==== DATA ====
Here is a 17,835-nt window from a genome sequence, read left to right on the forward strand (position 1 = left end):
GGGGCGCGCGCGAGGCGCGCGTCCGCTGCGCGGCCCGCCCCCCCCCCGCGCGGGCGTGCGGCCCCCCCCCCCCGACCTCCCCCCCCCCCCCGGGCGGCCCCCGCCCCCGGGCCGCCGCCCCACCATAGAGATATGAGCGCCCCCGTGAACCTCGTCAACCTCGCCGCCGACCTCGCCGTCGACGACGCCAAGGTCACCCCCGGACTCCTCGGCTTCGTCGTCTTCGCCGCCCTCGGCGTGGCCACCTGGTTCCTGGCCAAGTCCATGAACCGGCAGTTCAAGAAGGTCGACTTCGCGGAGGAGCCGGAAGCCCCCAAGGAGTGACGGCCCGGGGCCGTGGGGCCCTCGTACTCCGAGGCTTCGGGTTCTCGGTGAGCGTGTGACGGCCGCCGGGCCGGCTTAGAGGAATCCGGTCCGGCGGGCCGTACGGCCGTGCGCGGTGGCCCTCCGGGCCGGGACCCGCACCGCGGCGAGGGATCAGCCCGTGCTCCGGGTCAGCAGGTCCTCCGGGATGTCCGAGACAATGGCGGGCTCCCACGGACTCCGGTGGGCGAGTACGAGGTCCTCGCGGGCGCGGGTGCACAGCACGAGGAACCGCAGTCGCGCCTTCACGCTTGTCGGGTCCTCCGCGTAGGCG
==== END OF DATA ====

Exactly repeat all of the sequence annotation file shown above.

Here is a 17,835-nt window from a genome sequence, read left to right on the forward strand (position 1 = left end):
GGGGCGCGCGCGAGGCGCGCGTCCGCTGCGCGGCCCGCCCCCCCCCCGCGCGGGCGTGCGGCCCCCCCCCCCCGACCTCCCCCCCCCCCCCGGGCGGCCCCCGCCCCCGGGCCGCCGCCCCACCATAGAGATATGAGCGCCCCCGTGAACCTCGTCAACCTCGCCGCCGACCTCGCCGTCGACGACGCCAAGGTCACCCCCGGACTCCTCGGCTTCGTCGTCTTCGCCGCCCTCGGCGTGGCCACCTGGTTCCTGGCCAAGTCCATGAACCGGCAGTTCAAGAAGGTCGACTTCGCGGAGGAGCCGGAAGCCCCCAAGGAGTGACGGCCCGGGGCCGTGGGGCCCTCGTACTCCGAGGCTTCGGGTTCTCGGTGAGCGTGTGACGGCCGCCGGGCCGGCTTAGAGGAATCCGGTCCGGCGGGCCGTACGGCCGTGCGCGGTGGCCCTCCGGGCCGGGACCCGCACCGCGGCGAGGGATCAGCCCGTGCTCCGGGTCAGCAGGTCCTCCGGGATGTCCGAGACAATGGCGGGCTCCCACGGACTCCGGTGGGCGAGTACGAGGTCCTCGCGGGCGCGGGTGCACAGCACGAGGAACCGCAGTCGCGCCTTCACGCTTGTCGGGTCCTCCGCGTAGGCG